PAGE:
As we exit from our economic recession, small business is the driving force of the U.S. and Illinois economy — employing more people, creating more new jobs, starting businesses at a faster rate than others and responsible for nearly half of all sales.
Small businesses’ power is enhanced by private and public sector’s commitment to and implementation of diversity and economic opportunity contracting programs.
The news is not bleak. While pundits and politicians wring their hands about the decline in the economy and its slow recovery, forward thinking corporations and government agencies including the city of Chicago, Cook County, the state of Illinois and the federal government are indeed seeking ways to increase business opportunities for minority and women business owners.
Affirmative action was introduced by enlightened lawmakers in the 1960s to ensure an integrated society in which all segments of the population have an equal opportunity to share in jobs, education and other rights taken for granted by the majority population. In federal government contracting, affirmative action was the wedge that finally opened the door, mandating today that 24 percent is the goal for purchasing from small business, and, finally, in 2010, 5 percent from women business enterprises.
What we’ve always wanted is a level playing field, parity, equal opportunity, confident that once we had the chance to tout our expertise and products or services, we’d have a healthy shot at jobs, promotions and lucrative government and private sector contracts. And why should diversity programs and affirmative action programs for women and minority programs continue? We do not plead our case because it is the right thing to do, though it is. No, it’s because our economic recovery is dependent on those programs and that commitment. And the business case for affirmative action is strong.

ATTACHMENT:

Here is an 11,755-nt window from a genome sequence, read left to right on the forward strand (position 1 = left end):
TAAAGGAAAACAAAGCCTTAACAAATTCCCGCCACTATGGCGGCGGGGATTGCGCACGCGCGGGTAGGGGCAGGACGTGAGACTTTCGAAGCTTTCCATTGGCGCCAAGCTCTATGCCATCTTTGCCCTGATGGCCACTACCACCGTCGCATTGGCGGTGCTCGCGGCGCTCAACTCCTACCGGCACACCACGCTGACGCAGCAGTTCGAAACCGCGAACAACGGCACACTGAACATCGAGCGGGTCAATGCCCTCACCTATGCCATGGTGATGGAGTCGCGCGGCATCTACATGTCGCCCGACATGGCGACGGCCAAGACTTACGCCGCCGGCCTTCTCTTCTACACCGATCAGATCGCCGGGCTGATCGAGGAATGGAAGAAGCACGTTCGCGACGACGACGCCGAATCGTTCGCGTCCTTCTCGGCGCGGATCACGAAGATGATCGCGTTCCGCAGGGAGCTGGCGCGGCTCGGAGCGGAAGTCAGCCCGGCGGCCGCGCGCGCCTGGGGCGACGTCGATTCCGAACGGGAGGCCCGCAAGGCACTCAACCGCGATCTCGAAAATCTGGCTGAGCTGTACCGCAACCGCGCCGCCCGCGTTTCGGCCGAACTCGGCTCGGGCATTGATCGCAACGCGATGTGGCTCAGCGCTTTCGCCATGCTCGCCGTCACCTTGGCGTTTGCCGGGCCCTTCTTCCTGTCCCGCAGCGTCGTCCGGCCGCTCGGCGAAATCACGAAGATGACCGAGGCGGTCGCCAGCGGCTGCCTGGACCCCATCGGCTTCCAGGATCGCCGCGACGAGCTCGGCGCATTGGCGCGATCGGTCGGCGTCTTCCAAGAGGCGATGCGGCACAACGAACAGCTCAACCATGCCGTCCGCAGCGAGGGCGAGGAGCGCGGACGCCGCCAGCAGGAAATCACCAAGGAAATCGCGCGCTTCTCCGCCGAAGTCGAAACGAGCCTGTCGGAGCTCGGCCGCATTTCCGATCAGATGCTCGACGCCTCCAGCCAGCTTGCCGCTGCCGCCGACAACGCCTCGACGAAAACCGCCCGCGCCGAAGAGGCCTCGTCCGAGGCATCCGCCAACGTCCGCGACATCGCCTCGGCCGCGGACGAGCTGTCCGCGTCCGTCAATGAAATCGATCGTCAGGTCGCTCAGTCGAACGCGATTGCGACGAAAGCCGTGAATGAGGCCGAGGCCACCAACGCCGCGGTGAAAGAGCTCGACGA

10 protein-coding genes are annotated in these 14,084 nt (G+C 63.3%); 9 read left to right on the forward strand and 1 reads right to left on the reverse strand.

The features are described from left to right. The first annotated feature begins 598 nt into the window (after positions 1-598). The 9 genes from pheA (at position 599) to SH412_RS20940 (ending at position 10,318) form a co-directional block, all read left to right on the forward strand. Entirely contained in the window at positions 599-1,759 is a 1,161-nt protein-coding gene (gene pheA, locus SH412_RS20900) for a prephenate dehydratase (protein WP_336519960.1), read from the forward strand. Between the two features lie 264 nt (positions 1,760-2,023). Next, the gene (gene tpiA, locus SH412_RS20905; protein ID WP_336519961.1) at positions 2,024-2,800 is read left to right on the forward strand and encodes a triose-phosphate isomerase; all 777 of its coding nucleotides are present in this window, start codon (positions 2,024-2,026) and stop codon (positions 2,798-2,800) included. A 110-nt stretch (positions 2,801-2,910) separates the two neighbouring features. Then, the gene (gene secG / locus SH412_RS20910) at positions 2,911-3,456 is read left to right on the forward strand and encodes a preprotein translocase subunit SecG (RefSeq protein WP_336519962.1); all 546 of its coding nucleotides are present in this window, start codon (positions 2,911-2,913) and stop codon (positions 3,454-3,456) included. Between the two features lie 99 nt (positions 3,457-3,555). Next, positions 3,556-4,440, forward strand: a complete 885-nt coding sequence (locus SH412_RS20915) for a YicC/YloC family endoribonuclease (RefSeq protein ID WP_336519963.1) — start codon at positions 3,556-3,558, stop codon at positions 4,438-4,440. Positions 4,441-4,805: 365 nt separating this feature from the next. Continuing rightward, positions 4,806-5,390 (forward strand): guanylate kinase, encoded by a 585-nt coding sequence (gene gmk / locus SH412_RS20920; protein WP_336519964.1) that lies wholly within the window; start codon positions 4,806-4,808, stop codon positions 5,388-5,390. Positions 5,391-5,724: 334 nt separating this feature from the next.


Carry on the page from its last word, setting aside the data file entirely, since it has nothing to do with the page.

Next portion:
Those of us who have dedicated our lives and careers to supporting and encouraging diversity and parity believe that women and people of color want and need an honest chance to compete, a chance to operate in a fair marketplace. If we are truly concerned about our country’s economy, we must strengthen our commitment to diversity and economic opportunity for all of us.
There’s much we can do. We can support efforts to strengthen supplier diversity and vendor development initiatives. We should let our candidates and elected officials know where we stand on the issue of diversity and affirmative action. We can encourage and commend, and buy from corporations that have diversity in employment and M/WBE purchasing plans in place; and let these companies know we recognize and appreciate their fair-minded practices.
Our country’s economic strength depends upon all of us. The health and vitality of our businesses and their families, their communities, and our country will surely suffer if we don’t embrace diversity.